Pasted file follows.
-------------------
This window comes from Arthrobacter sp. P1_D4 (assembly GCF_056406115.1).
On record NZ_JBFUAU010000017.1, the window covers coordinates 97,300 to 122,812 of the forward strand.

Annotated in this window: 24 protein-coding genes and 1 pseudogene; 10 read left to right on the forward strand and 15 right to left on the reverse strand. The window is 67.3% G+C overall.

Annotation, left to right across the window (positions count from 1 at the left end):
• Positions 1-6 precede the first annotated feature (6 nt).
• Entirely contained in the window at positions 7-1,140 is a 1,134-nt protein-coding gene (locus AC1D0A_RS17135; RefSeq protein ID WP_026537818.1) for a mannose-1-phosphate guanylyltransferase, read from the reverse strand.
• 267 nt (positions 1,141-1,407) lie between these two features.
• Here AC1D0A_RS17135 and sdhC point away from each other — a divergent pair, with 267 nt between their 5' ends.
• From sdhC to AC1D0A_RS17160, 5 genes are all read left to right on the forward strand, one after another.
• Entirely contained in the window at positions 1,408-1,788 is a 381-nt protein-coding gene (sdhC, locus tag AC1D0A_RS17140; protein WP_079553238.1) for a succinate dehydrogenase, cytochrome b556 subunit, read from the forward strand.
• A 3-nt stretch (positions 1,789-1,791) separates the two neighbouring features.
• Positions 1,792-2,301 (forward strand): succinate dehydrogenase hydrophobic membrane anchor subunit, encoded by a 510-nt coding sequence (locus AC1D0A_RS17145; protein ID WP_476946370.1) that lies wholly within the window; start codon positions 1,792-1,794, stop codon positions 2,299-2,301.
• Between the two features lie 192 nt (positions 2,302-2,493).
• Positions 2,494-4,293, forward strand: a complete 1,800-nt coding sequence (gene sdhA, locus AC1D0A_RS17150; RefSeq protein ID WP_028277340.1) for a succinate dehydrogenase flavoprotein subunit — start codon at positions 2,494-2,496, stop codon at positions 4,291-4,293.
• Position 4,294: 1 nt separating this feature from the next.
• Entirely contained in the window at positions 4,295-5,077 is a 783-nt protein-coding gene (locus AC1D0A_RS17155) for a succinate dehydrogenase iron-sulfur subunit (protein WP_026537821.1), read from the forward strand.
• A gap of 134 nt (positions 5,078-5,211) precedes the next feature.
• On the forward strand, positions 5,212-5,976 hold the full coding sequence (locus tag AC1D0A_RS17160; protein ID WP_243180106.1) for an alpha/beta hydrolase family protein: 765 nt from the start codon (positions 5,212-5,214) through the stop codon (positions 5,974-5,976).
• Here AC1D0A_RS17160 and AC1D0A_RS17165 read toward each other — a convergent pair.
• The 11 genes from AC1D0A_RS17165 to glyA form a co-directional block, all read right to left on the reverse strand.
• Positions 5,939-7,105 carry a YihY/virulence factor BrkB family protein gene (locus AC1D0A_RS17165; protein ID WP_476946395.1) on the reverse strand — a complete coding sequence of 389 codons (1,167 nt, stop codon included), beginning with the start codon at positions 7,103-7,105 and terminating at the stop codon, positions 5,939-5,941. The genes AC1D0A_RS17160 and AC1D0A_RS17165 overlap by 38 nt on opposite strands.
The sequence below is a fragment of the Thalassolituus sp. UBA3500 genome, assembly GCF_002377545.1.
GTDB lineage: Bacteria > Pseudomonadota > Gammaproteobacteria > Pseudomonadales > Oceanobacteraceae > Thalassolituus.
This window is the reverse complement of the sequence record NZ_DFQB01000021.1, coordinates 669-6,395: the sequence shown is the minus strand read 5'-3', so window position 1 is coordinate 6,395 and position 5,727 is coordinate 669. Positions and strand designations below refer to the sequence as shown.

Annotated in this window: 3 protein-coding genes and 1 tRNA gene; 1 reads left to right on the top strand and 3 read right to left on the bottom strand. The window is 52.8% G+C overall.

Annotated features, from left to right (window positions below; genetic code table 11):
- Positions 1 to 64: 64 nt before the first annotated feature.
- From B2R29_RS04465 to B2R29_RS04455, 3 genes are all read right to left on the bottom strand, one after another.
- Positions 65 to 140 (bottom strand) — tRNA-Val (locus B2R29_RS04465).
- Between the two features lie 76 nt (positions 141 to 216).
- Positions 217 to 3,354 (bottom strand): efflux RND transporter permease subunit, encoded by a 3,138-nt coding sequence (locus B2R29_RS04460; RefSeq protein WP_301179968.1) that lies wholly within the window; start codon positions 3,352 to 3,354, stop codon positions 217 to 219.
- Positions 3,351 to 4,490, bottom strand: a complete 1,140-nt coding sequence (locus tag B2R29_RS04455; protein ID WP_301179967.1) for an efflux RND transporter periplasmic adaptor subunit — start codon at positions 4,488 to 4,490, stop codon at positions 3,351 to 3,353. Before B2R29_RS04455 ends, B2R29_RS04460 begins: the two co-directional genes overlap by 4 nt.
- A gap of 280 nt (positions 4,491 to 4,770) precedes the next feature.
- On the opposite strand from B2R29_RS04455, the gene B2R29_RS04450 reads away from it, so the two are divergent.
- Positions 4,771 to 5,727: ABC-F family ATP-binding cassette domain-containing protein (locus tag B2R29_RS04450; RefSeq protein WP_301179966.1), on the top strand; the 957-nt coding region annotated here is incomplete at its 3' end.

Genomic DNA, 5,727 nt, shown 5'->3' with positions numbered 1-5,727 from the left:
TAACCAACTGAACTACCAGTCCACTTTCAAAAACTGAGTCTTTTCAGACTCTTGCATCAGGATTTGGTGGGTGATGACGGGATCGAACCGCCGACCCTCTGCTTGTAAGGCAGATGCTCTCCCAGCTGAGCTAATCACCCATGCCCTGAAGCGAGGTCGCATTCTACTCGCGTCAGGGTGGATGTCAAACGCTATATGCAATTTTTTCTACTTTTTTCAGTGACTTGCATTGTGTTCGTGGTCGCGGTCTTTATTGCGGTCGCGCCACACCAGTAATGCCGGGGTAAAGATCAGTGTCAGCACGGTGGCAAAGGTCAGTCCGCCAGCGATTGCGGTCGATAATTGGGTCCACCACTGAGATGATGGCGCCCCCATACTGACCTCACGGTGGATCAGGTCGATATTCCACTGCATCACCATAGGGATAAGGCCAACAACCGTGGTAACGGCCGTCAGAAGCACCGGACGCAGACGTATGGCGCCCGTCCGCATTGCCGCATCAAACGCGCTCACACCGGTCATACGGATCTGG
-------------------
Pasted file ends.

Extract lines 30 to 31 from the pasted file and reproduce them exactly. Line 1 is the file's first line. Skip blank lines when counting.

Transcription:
- Between the two features lie 76 nt (positions 141 to 216).
- Positions 217 to 3,354 (bottom strand): efflux RND transporter permease subunit, encoded by a 3,138-nt coding sequence (locus B2R29_RS04460; RefSeq protein WP_301179968.1) that lies wholly within the window; start codon positions 3,352 to 3,354, stop codon positions 217 to 219.